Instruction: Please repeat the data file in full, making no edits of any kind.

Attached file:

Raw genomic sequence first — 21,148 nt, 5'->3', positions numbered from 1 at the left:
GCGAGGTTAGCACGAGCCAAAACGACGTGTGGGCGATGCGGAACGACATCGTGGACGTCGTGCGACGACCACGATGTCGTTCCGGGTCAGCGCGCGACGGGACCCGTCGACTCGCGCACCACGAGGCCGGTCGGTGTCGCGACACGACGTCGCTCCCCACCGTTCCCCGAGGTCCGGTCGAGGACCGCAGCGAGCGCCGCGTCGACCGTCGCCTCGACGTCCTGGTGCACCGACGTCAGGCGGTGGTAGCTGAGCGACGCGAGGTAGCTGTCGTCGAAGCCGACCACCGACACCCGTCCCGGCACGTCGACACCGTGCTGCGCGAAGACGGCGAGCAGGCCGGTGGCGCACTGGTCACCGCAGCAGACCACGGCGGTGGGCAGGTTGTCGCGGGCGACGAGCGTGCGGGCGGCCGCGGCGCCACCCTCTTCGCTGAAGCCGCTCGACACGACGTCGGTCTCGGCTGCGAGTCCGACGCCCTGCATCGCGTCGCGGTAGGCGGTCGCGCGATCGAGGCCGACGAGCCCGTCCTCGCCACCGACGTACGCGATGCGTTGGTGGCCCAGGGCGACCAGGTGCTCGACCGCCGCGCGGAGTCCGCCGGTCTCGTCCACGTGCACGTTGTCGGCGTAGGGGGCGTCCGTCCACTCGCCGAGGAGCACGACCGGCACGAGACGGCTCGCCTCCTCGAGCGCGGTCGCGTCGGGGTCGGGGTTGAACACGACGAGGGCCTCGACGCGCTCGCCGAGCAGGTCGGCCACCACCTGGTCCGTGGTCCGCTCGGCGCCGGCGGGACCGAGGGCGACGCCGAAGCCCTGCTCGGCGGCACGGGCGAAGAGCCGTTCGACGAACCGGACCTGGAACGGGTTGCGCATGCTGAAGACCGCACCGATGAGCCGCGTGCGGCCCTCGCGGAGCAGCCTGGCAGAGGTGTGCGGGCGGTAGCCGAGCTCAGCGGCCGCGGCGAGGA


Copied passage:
Raw genomic sequence first — 21,148 nt, 5'->3', positions numbered from 1 at the left:
GCGAGGTTAGCACGAGCCAAAACGACGTGTGGGCGATGCGGAACGACATCGTGGACGTCGTGCGACGACCACGATGTCGTTCCGGGTCAGCGCGCGACGGGACCCGTCGACTCGCGCACCACGAGGCCGGTCGGTGTCGCGACACGACGTCGCTCCCCACCGTTCCCCGAGGTCCGGTCGAGGACCGCAGCGAGCGCCGCGTCGACCGTCGCCTCGACGTCCTGGTGCACCGACGTCAGGCGGTGGTAGCTGAGCGACGCGAGGTAGCTGTCGTCGAAGCCGACCACCGACACCCGTCCCGGCACGTCGACACCGTGCTGCGCGAAGACGGCGAGCAGGCCGGTGGCGCACTGGTCACCGCAGCAGACCACGGCGGTGGGCAGGTTGTCGCGGGCGACGAGCGTGCGGGCGGCCGCGGCGCCACCCTCTTCGCTGAAGCCGCTCGACACGACGTCGGTCTCGGCTGCGAGTCCGACGCCCTGCATCGCGTCGCGGTAGGCGGTCGCGCGATCGAGGCCGACGAGCCCGTCCTCGCCACCGACGTACGCGATGCGTTGGTGGCCCAGGGCGACCAGGTGCTCGACCGCCGCGCGGAGTCCGCCGGTCTCGTCCACGTGCACGTTGTCGGCGTAGGGGGCGTCCGTCCACTCGCCGAGGAGCACGACCGGCACGAGACGGCTCGCCTCCTCGAGCGCGGTCGCGTCGGGGTCGGGGTTGAACACGACGAGGGCCTCGACGCGCTCGCCGAGCAGGTCGGCCACCACCTGGTCCGTGGTCCGCTCGGCGCCGGCGGGACCGAGGGCGACGCCGAAGCCCTGCTCGGCGGCACGGGCGAAGAGCCGTTCGACGAACCGGACCTGGAACGGGTTGCGCATGCTGAAGACCGCACCGATGAGCCGCGTGCGGCCCTCGCGGAGCAGCCTGGCAGAGGTGTGCGGGCGGTAGCCGAGCTCAGCGGCCGCGGCGAGGA